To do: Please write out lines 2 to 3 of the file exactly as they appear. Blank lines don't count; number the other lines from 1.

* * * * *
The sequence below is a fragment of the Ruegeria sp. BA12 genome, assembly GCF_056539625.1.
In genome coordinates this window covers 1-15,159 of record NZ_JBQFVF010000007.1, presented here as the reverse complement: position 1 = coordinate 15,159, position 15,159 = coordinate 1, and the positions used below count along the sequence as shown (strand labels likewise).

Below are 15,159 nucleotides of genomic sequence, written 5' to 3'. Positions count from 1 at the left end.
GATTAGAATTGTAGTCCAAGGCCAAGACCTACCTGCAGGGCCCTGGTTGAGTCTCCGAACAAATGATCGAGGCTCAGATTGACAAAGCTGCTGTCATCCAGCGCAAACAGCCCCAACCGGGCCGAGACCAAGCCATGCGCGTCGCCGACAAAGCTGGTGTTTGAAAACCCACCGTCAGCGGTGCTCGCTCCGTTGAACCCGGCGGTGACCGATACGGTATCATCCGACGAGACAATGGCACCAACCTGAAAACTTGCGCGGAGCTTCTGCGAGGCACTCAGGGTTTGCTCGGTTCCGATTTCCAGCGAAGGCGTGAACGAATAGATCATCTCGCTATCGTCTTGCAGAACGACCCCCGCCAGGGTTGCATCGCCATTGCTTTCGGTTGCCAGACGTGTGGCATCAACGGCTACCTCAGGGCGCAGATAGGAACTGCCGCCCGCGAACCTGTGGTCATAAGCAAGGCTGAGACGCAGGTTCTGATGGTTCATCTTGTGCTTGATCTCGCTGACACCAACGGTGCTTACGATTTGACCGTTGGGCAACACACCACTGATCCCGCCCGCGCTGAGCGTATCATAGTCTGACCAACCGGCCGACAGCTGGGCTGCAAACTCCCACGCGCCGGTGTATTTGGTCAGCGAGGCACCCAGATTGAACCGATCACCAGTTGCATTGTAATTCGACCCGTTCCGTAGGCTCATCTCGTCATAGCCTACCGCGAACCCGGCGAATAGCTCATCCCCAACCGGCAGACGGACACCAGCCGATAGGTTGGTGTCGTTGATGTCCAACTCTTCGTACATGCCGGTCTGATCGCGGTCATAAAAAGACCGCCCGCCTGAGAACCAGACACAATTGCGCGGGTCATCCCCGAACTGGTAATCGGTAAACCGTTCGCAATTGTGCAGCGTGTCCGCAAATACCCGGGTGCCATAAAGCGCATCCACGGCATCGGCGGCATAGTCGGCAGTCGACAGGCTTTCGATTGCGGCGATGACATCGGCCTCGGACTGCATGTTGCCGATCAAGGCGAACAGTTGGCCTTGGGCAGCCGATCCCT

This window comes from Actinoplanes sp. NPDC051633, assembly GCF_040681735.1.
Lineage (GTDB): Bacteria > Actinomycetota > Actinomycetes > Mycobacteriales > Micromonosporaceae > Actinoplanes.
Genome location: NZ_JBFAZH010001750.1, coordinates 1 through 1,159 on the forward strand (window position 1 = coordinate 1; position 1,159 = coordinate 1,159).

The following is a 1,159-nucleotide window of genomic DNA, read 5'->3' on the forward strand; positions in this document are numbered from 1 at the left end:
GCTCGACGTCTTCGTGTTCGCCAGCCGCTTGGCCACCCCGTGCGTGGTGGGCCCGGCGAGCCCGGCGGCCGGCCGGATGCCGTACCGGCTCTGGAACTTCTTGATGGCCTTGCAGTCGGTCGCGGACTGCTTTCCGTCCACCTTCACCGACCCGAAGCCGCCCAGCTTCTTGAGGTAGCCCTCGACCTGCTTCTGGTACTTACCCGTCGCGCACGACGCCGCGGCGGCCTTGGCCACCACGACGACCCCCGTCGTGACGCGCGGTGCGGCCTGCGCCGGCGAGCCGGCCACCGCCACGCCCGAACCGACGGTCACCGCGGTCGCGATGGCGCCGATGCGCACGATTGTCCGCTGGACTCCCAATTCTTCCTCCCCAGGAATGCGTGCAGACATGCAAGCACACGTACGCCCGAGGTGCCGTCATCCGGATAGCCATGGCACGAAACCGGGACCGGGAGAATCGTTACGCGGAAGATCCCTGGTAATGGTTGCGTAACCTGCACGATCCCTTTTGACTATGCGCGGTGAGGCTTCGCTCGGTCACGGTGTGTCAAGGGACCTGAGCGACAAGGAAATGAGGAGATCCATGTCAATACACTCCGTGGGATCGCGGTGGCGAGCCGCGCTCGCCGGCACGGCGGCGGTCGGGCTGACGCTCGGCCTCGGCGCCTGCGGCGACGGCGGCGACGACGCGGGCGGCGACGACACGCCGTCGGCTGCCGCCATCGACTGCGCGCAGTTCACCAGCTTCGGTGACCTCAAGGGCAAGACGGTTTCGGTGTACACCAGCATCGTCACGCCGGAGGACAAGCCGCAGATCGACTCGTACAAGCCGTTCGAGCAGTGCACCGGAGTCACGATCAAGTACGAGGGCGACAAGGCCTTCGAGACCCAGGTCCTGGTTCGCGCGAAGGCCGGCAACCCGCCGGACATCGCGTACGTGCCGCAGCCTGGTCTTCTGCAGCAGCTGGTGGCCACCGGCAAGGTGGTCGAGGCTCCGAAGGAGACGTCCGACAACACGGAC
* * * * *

In genome coordinates this window covers 1-15,159 of record NZ_JBQFVF010000007.1, presented here as the reverse complement: position 1 = coordinate 15,159, position 15,159 = coordinate 1, and the positions used below count along the sequence as shown (strand labels likewise).

Below are 15,159 nucleotides of genomic sequence, written 5' to 3'. Positions count from 1 at the left end.